Sad I guess Taurman but at least he went as food rather than just squished on the roads.

27 Jan, 2018

 

He strolled in at 3.30 and squawked behind me. I nearly leapt out of my skin. there was no food in the feeders after the starlings paid a visit. As I'd been in the front garden weeding all day I hadn't noticed. I walked to the back garden to put tools in the shed. That's when he got me. :o)

28 Jan, 2018

 

I thought this would be amusing...here are the rules I must follow for hunting pheasant here in the US.

-Keep shots up, wait until you see blue sky, and the pheasant is at least 20 feet off the ground.
Hunt with safety on

-When you finish a field, take shells out of the guns.

-Hunting from trees is prohibited.

-Never shoot bird on the ground, as it is dangerous to dogs, or other hunters.

-Although the pheasant license includes small game, lodges will not want you to shoot anything on the ground.

-Many lodge owners will stop the hunt for the day (if you shoot a pheasant, or anything on the ground). Shooting game on the ground (with a shotgun) is often called ground pounding, and is always a bad idea.

-You should not shoot any birds other that pheasants. Even though hawks are predators to pheasants and pheasant eggs, they can not be shot at.

28 Jan, 2018

 

He is a fine fellow Sbg. We get regular visits from different pheasants in different parts of the garden. The local gamekeeper breeds them for the shoots which is part of their income but it disgusts me that those hand reared birds are then chucked out to be frightened out of their wits by the beaters trying to shoo them in to flight so that the 'sportsmen' can take pop shots at them. It would be hard to miss a bird since the 'bullets' have lots of shot which is why the birds arrive on the dinner table with a warning to mind the pellets. I was coming home in the bus one day. The bus driver hit a big cock pheasant which jumped out of the hedge right in front of the bus. The quick witted driver jumped out and picked up the apparently dead bird and stowed it behind his drivers seat. A couple of miles later the bird came to his senses and strode into the aisle. The bus was in an uproar and the poor driver was shocked. He opened the door and the bird got off. He took a lot of ribbing on subsequent journeys because drivers tended to be on a specific route for years and got to know his passengers.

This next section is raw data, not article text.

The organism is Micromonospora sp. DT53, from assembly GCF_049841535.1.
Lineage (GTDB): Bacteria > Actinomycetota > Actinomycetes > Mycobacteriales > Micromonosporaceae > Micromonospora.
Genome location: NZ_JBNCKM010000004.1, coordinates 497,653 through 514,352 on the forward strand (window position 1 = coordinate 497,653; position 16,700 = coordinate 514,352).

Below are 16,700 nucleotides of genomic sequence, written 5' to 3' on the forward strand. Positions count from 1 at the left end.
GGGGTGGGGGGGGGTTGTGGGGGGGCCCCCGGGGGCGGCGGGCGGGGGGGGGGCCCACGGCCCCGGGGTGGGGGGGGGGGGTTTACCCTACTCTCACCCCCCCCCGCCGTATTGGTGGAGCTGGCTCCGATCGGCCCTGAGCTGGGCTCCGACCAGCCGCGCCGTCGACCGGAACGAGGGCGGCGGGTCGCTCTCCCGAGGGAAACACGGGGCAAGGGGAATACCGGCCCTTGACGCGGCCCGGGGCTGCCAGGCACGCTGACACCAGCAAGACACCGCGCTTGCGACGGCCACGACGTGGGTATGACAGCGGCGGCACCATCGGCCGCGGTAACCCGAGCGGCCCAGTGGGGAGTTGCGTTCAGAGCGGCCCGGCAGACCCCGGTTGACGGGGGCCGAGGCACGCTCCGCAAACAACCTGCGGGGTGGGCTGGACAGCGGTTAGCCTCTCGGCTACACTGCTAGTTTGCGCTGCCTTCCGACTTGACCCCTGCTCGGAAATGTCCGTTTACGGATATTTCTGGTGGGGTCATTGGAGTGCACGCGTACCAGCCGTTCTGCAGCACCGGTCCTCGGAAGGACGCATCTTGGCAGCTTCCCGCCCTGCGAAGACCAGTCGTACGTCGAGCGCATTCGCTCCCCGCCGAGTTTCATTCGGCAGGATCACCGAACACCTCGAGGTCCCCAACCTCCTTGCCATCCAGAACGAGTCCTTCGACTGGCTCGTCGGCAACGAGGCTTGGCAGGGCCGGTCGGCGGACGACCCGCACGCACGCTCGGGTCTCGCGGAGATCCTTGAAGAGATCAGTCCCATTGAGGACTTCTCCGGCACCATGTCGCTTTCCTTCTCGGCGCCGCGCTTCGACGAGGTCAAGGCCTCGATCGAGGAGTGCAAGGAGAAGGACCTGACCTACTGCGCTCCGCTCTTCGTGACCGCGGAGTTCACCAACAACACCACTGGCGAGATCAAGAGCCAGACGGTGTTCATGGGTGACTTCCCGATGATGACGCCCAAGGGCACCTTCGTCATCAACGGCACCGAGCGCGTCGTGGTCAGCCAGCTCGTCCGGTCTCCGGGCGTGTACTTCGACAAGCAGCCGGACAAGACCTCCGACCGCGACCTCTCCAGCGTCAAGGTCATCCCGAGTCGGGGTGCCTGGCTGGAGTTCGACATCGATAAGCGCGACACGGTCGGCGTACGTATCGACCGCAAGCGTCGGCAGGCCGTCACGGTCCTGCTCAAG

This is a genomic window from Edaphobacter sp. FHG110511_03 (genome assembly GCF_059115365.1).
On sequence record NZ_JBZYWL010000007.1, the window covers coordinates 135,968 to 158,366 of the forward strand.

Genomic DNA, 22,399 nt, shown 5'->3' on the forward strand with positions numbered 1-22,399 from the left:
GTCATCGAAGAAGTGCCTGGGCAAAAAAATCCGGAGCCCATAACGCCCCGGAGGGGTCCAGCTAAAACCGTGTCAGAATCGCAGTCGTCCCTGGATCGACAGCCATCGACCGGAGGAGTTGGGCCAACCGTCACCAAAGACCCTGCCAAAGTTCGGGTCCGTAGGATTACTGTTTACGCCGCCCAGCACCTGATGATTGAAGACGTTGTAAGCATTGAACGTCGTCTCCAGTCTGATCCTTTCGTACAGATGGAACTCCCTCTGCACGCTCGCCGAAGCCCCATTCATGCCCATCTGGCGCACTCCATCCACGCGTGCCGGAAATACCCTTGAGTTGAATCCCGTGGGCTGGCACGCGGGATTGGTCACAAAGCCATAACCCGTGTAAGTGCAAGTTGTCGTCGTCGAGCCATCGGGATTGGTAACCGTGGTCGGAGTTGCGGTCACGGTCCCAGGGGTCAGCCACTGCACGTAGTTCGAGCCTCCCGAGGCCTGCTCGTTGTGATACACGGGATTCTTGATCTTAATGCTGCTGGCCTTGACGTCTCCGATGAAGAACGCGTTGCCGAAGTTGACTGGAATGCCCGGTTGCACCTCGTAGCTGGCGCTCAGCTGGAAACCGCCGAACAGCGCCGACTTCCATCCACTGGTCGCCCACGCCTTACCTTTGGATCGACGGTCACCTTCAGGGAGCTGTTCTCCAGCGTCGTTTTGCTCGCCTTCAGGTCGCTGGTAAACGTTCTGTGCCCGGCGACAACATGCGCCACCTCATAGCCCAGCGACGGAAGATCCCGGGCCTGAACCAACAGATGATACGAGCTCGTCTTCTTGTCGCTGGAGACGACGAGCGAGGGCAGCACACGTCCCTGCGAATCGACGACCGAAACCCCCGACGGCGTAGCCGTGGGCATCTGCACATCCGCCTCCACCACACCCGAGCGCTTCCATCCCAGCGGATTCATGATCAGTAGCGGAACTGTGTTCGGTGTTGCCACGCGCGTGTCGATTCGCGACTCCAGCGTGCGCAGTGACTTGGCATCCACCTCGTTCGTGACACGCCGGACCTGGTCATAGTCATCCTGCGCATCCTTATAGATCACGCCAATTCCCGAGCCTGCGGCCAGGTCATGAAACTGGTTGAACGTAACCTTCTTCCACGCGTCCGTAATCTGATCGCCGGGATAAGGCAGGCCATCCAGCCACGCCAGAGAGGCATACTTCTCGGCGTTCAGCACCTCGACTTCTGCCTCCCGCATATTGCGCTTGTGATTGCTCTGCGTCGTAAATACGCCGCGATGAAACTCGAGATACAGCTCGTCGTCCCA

29 Jan, 2018

 

That made me laugh Scotsgran. Did you ever read Roald Dahl's story about some pheasant poachers who fed pheasants alcohol soaked raisins and collected them into a couple of sacks when they fell drunk off their perches? Nemesis struck when they all recovered in the morning and escaped the sacks in full view of the road and flew away?
Your story brings it to real life!

29 Jan, 2018

 

yes I've read it, its 'Danny Champion of the world'. apparently it is illegal to pick up any pheasant you have hit and killed. its is legal for any following vehicle to pick it up. designed to encourage people not to hit them.

29 Jan, 2018

 

Ha ha I thought it was just hitching a lift for free. I will need to find the book and read it, it sounds like fun. My four year old and her friend were playing in the garden one day when a pheasant dropped in front of them. There was a shoot on at the time. They rushed in to get me to help it. It looked like it was on its last legs so I told them I would tuck it up in a shed to give it a chance to recover but they must leave it in peace. I did not think it would recover so asked OH to wring its neck and put it out of its misery. He told me he could not do it so I had a go myself. I then hung it up in the shed. As I was passing later on it was crying so I got it out. It seemed fine so I put it out in the field behind us with the admonition that if I saw it again I would use an axe to chop its head off. Needless to say we never saw it again. I wonder if the law is the same in Scotland? I had not heard of that before. I hope your bird never has to face those problems.

29 Jan, 2018

 

What a horrid experience Scotsgran. Good for you having the guts to deal with it.

That's interesting Sbg. But I doubt whether anybody would trouble to report you if you did pick one up. The only thing I've ever killed is a badger that dashed out from the hedge right under my back wheel and there was nothing I could do. I felt absolutely dreadful about it. Don't think I would have wanted to eat it though...

29 Jan, 2018